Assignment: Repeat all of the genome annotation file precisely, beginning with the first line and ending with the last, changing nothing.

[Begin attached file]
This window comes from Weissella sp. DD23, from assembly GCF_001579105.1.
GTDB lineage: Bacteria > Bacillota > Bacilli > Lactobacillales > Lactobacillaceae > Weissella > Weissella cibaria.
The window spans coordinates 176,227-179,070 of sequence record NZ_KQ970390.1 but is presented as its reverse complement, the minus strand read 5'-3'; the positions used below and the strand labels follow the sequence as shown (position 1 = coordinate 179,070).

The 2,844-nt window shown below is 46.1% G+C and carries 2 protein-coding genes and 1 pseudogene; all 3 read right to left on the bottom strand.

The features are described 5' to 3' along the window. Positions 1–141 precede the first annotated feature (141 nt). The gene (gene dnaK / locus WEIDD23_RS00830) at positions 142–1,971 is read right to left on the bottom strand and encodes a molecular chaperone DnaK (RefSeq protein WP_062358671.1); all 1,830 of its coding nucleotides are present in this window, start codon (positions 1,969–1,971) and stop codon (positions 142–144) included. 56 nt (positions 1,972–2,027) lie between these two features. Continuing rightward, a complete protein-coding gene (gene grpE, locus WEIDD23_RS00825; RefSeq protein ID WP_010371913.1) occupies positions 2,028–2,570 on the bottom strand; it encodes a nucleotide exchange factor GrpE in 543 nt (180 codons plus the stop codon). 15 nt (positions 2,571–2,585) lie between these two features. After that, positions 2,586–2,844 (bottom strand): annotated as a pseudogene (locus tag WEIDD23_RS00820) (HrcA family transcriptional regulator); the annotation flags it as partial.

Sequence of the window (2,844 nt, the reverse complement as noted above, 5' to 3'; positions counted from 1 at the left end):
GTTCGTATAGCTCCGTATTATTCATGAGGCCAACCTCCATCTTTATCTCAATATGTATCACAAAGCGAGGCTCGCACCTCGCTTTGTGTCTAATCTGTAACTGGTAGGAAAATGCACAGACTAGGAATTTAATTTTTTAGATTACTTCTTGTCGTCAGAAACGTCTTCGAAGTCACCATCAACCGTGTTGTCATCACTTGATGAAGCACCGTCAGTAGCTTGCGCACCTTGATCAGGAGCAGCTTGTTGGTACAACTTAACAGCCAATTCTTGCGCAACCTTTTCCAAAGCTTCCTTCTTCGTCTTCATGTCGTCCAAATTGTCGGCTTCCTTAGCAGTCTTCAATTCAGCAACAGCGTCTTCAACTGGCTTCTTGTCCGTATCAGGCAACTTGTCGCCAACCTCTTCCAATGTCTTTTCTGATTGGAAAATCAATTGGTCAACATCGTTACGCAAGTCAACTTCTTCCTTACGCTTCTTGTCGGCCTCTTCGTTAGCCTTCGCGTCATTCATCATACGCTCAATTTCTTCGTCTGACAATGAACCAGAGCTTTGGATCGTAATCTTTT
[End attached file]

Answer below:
This window comes from Weissella sp. DD23, from assembly GCF_001579105.1.
GTDB lineage: Bacteria > Bacillota > Bacilli > Lactobacillales > Lactobacillaceae > Weissella > Weissella cibaria.
The window spans coordinates 176,227-179,070 of sequence record NZ_KQ970390.1 but is presented as its reverse complement, the minus strand read 5'-3'; the positions used below and the strand labels follow the sequence as shown (position 1 = coordinate 179,070).

The 2,844-nt window shown below is 46.1% G+C and carries 2 protein-coding genes and 1 pseudogene; all 3 read right to left on the bottom strand.

The features are described 5' to 3' along the window. Positions 1–141 precede the first annotated feature (141 nt). The gene (gene dnaK / locus WEIDD23_RS00830) at positions 142–1,971 is read right to left on the bottom strand and encodes a molecular chaperone DnaK (RefSeq protein WP_062358671.1); all 1,830 of its coding nucleotides are present in this window, start codon (positions 1,969–1,971) and stop codon (positions 142–144) included. 56 nt (positions 1,972–2,027) lie between these two features. Continuing rightward, a complete protein-coding gene (gene grpE, locus WEIDD23_RS00825; RefSeq protein ID WP_010371913.1) occupies positions 2,028–2,570 on the bottom strand; it encodes a nucleotide exchange factor GrpE in 543 nt (180 codons plus the stop codon). 15 nt (positions 2,571–2,585) lie between these two features. After that, positions 2,586–2,844 (bottom strand): annotated as a pseudogene (locus tag WEIDD23_RS00820) (HrcA family transcriptional regulator); the annotation flags it as partial.

Sequence of the window (2,844 nt, the reverse complement as noted above, 5' to 3'; positions counted from 1 at the left end):
GTTCGTATAGCTCCGTATTATTCATGAGGCCAACCTCCATCTTTATCTCAATATGTATCACAAAGCGAGGCTCGCACCTCGCTTTGTGTCTAATCTGTAACTGGTAGGAAAATGCACAGACTAGGAATTTAATTTTTTAGATTACTTCTTGTCGTCAGAAACGTCTTCGAAGTCACCATCAACCGTGTTGTCATCACTTGATGAAGCACCGTCAGTAGCTTGCGCACCTTGATCAGGAGCAGCTTGTTGGTACAACTTAACAGCCAATTCTTGCGCAACCTTTTCCAAAGCTTCCTTCTTCGTCTTCATGTCGTCCAAATTGTCGGCTTCCTTAGCAGTCTTCAATTCAGCAACAGCGTCTTCAACTGGCTTCTTGTCCGTATCAGGCAACTTGTCGCCAACCTCTTCCAATGTCTTTTCTGATTGGAAAATCAATTGGTCAACATCGTTACGCAAGTCAACTTCTTCCTTACGCTTCTTGTCGGCCTCTTCGTTAGCCTTCGCGTCATTCATCATACGCTCAATTTCTTCGTCTGACAATGAACCAGAGCTTTGGATCGTAATCTTTT